Professor Ken Naitoh of Waseda Univ.'s Faculty of Science and Engineering has discovered a new compressive combustion principle that could yield engines with a much higher level of thermal efficiency: up to 60% or more in applications including automobiles, power generation and aircraft.
Researchers at Oak Ridge National Laboratory are working with aircraft makers to determine energy savings through the use of additive manufacturing, also known as 3-D printing. The research team is printing airplane parts to show additive manufacturing’s potential as a technology that should be considered foundational to processes seeking more energy efficiency.
Back in 1991, Nature published a picture from the IMAX movie Antarctica, pointing out that emperor penguins can accelerate from 0 to 7 m/s in less than a second. That got the attention of Flavio Noca, now an aerodynamics professor in Switzerland, who will present a new spherical joint mechanism inspired by penguin propulsion at the next American Physical Society Division of Fluid Dynamics meeting in Pittsburgh.
It may sound like chasing rainbows: Detecting flashes of light and energy that are invisible to the human eye and last only for a trillionth of an eye-blink. These flashes hold clues to the nature of exotic subatomic particles, important biological proteins and massive space objects alike.To reveal new details about science at these extremes, a team of scientists is designing intricate signal-processing chips known as ASICs.
Yale Univ. neuroscientist Gordon Shepherd has studied neurons for decades. But until recently he’d never had a neuron he could grasp with his own two hands: Neurons are much too small. Now he’s got his very own 3-D neuron in all its spidery glory, a vastly enlarged but precise replica that is the latest custom-made anatomical model to emerge from the Yale Center for Engineering Innovation and Design (CEID).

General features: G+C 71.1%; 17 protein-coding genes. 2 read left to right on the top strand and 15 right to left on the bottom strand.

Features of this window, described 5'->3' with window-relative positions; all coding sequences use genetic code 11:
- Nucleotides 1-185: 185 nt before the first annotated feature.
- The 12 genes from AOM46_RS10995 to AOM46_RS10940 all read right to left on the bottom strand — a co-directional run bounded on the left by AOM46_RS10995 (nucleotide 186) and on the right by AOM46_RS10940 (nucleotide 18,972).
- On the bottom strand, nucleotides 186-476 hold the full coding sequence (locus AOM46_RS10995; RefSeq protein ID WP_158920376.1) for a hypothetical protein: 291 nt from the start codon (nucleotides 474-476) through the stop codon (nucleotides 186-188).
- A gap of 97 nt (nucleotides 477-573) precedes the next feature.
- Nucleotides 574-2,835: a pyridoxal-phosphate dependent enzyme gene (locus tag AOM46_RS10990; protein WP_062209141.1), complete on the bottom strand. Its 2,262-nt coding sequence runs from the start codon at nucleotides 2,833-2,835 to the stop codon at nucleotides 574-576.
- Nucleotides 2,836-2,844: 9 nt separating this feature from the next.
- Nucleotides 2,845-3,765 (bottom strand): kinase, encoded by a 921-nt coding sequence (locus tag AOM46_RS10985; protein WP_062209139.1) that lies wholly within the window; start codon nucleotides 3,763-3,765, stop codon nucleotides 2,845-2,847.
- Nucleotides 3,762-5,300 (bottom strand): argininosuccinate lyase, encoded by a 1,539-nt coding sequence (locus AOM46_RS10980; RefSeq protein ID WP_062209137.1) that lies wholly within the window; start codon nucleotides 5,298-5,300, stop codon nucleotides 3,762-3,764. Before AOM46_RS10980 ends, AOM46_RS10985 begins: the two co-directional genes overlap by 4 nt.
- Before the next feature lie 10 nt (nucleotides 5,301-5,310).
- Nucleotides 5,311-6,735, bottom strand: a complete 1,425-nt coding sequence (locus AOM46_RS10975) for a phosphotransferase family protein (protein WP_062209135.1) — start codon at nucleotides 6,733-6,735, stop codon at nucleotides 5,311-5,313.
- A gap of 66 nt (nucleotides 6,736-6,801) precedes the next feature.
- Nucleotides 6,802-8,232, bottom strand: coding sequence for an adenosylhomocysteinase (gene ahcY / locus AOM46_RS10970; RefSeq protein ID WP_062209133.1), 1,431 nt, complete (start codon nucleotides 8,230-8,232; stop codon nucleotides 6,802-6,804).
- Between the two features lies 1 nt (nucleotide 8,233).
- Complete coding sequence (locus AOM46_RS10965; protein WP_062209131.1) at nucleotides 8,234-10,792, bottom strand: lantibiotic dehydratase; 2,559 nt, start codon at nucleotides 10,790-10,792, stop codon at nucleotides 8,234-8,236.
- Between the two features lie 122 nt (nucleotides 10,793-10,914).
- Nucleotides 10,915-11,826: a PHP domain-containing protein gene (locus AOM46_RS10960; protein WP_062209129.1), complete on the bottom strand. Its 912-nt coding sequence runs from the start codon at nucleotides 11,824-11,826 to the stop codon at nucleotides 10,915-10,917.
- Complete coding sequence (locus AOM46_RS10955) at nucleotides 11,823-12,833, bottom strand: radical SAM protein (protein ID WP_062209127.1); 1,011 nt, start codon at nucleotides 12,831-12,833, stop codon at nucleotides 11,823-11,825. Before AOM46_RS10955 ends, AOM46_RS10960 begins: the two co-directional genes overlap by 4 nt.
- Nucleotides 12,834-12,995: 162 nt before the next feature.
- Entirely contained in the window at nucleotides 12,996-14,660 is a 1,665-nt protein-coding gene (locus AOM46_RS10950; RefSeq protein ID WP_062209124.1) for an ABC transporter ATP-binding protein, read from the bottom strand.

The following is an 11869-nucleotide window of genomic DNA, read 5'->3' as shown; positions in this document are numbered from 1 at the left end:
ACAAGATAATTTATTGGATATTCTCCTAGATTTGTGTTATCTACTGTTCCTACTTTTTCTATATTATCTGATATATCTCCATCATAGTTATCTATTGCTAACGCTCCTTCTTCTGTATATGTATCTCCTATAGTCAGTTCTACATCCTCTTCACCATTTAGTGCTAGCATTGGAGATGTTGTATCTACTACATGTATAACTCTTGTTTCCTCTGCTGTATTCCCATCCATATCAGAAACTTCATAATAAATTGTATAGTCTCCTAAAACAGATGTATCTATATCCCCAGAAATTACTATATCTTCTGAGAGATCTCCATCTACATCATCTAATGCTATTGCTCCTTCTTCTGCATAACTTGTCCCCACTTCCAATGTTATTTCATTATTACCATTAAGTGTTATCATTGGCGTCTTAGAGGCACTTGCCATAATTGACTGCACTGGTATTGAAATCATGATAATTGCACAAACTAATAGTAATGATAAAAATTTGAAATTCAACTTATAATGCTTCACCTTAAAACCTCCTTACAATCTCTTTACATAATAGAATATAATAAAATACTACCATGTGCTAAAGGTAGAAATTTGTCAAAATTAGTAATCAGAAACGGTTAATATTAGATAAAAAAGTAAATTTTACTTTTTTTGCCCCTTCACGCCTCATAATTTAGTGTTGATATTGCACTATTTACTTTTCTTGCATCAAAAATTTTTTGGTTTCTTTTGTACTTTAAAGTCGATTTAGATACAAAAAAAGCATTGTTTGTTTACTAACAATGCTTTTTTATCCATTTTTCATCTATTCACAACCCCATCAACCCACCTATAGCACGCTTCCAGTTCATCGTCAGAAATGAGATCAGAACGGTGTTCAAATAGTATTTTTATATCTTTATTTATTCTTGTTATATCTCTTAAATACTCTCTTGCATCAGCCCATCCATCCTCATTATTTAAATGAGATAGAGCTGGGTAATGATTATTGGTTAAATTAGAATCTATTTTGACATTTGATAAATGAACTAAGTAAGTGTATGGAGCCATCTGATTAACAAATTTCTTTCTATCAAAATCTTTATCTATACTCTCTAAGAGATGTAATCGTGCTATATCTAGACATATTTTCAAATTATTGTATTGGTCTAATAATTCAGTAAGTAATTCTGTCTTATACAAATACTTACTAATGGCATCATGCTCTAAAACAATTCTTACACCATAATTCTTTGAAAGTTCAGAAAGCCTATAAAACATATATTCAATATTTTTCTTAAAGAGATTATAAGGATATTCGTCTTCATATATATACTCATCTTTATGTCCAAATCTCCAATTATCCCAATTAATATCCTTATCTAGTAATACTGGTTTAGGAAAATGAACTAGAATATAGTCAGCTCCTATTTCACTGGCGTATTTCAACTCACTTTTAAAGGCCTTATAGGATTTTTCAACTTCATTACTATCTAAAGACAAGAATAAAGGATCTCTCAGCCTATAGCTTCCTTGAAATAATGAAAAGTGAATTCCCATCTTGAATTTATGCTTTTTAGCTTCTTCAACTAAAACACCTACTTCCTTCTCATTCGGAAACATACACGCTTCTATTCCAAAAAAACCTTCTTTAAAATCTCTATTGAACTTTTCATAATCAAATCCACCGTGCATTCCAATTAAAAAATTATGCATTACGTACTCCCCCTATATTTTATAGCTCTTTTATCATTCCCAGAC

A set of new building technologies introduced by an alliance of Swiss companies makes it possible to heat and cool buildings without the emission of carbon dioxide. One initial key element of the system is a hybrid collector, built into the roof construction, that serves as a photovoltaic system delivering both solar power and heat that is fed to an underground accumulator.
The Swiss Federal Institute of Technology in Lausanne’s new convention center, opening in April 2014, is being equipped with a glass façade composed of dye solar cells. The project, a world’s first for an exterior window, leverages the potential of dye-sensitive solar cells known as Graetzel cells, which are indifferent to the angle of incidence of light that hits them.
Flickering façades, curved monitors, flashing clothing, fluorescent wallpaper, flexible solar cells—and all printable. This is no make-believe vision of the future; it will soon be possible using a new printing process for organic light-emitting diodes.
A lens with ten times the resolution of any current lens, making it a powerful new tool for the biological sciences, has been developed by researchers at the Univ. of Sydney. The lens was created using fiber-optic manufacturing technology, and is a metamaterial, or a material with completely new properties not found in nature.